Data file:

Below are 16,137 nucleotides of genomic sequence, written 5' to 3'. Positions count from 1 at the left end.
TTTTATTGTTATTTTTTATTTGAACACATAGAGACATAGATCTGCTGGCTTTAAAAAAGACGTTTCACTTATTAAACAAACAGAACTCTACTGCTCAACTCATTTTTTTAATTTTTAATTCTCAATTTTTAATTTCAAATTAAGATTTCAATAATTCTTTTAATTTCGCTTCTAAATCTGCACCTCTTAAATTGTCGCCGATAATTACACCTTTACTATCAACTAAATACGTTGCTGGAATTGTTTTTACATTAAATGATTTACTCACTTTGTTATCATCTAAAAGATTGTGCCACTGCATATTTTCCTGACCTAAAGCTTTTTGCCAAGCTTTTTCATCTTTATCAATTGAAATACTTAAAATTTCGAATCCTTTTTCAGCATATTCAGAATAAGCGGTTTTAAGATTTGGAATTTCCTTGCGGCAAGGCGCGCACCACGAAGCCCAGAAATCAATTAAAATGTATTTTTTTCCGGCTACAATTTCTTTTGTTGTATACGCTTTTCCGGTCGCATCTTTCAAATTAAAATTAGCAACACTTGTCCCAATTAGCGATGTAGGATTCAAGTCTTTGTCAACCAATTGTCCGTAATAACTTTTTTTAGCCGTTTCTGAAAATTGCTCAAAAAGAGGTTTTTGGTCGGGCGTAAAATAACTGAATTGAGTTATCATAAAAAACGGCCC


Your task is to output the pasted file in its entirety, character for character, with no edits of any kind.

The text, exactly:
Below are 16,137 nucleotides of genomic sequence, written 5' to 3'. Positions count from 1 at the left end.
TTTTATTGTTATTTTTTATTTGAACACATAGAGACATAGATCTGCTGGCTTTAAAAAAGACGTTTCACTTATTAAACAAACAGAACTCTACTGCTCAACTCATTTTTTTAATTTTTAATTCTCAATTTTTAATTTCAAATTAAGATTTCAATAATTCTTTTAATTTCGCTTCTAAATCTGCACCTCTTAAATTGTCGCCGATAATTACACCTTTACTATCAACTAAATACGTTGCTGGAATTGTTTTTACATTAAATGATTTACTCACTTTGTTATCATCTAAAAGATTGTGCCACTGCATATTTTCCTGACCTAAAGCTTTTTGCCAAGCTTTTTCATCTTTATCAATTGAAATACTTAAAATTTCGAATCCTTTTTCAGCATATTCAGAATAAGCGGTTTTAAGATTTGGAATTTCCTTGCGGCAAGGCGCGCACCACGAAGCCCAGAAATCAATTAAAATGTATTTTTTTCCGGCTACAATTTCTTTTGTTGTATACGCTTTTCCGGTCGCATCTTTCAAATTAAAATTAGCAACACTTGTCCCAATTAGCGATGTAGGATTCAAGTCTTTGTCAACCAATTGTCCGTAATAACTTTTTTTAGCCGTTTCTGAAAATTGCTCAAAAAGAGGTTTTTGGTCGGGCGTAAAATAACTGAATTGAGTTATCATAAAAAACGGCCC